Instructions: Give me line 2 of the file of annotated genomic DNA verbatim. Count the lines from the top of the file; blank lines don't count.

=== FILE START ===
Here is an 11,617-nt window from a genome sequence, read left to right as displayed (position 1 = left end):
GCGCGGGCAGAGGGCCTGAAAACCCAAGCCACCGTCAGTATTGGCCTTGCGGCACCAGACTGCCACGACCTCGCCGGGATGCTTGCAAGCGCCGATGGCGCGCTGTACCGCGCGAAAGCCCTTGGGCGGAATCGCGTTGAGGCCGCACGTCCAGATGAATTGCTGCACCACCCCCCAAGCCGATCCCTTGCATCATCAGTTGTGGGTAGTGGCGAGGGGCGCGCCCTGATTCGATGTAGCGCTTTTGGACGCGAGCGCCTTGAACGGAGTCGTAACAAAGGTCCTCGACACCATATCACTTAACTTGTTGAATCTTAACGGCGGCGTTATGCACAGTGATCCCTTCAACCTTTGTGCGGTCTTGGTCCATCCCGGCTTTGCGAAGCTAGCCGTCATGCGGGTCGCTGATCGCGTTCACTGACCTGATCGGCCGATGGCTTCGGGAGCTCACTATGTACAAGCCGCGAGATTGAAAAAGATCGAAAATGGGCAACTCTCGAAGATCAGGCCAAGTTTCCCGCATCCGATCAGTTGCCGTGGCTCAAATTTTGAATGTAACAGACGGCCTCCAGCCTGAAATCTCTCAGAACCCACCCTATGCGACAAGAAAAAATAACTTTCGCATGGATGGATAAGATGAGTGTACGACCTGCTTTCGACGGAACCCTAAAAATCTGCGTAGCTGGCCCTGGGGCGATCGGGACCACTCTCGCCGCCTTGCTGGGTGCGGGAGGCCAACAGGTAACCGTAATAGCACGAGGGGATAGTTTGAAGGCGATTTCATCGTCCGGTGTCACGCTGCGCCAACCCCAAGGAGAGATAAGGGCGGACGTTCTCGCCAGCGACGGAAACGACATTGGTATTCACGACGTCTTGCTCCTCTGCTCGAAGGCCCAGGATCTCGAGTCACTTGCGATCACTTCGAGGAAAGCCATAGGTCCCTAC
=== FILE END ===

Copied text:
GCGCGGGCAGAGGGCCTGAAAACCCAAGCCACCGTCAGTATTGGCCTTGCGGCACCAGACTGCCACGACCTCGCCGGGATGCTTGCAAGCGCCGATGGCGCGCTGTACCGCGCGAAAGCCCTTGGGCGGAATCGCGTTGAGGCCGCACGTCCAGATGAATTGCTGCACCACCCCCCAAGCCGATCCCTTGCATCATCAGTTGTGGGTAGTGGCGAGGGGCGCGCCCTGATTCGATGTAGCGCTTTTGGACGCGAGCGCCTTGAACGGAGTCGTAACAAAGGTCCTCGACACCATATCACTTAACTTGTTGAATCTTAACGGCGGCGTTATGCACAGTGATCCCTTCAACCTTTGTGCGGTCTTGGTCCATCCCGGCTTTGCGAAGCTAGCCGTCATGCGGGTCGCTGATCGCGTTCACTGACCTGATCGGCCGATGGCTTCGGGAGCTCACTATGTACAAGCCGCGAGATTGAAAAAGATCGAAAATGGGCAACTCTCGAAGATCAGGCCAAGTTTCCCGCATCCGATCAGTTGCCGTGGCTCAAATTTTGAATGTAACAGACGGCCTCCAGCCTGAAATCTCTCAGAACCCACCCTATGCGACAAGAAAAAATAACTTTCGCATGGATGGATAAGATGAGTGTACGACCTGCTTTCGACGGAACCCTAAAAATCTGCGTAGCTGGCCCTGGGGCGATCGGGACCACTCTCGCCGCCTTGCTGGGTGCGGGAGGCCAACAGGTAACCGTAATAGCACGAGGGGATAGTTTGAAGGCGATTTCATCGTCCGGTGTCACGCTGCGCCAACCCCAAGGAGAGATAAGGGCGGACGTTCTCGCCAGCGACGGAAACGACATTGGTATTCACGACGTCTTGCTCCTCTGCTCGAAGGCCCAGGATCTCGAGTCACTTGCGATCACTTCGAGGAAAGCCATAGGTCCCTAC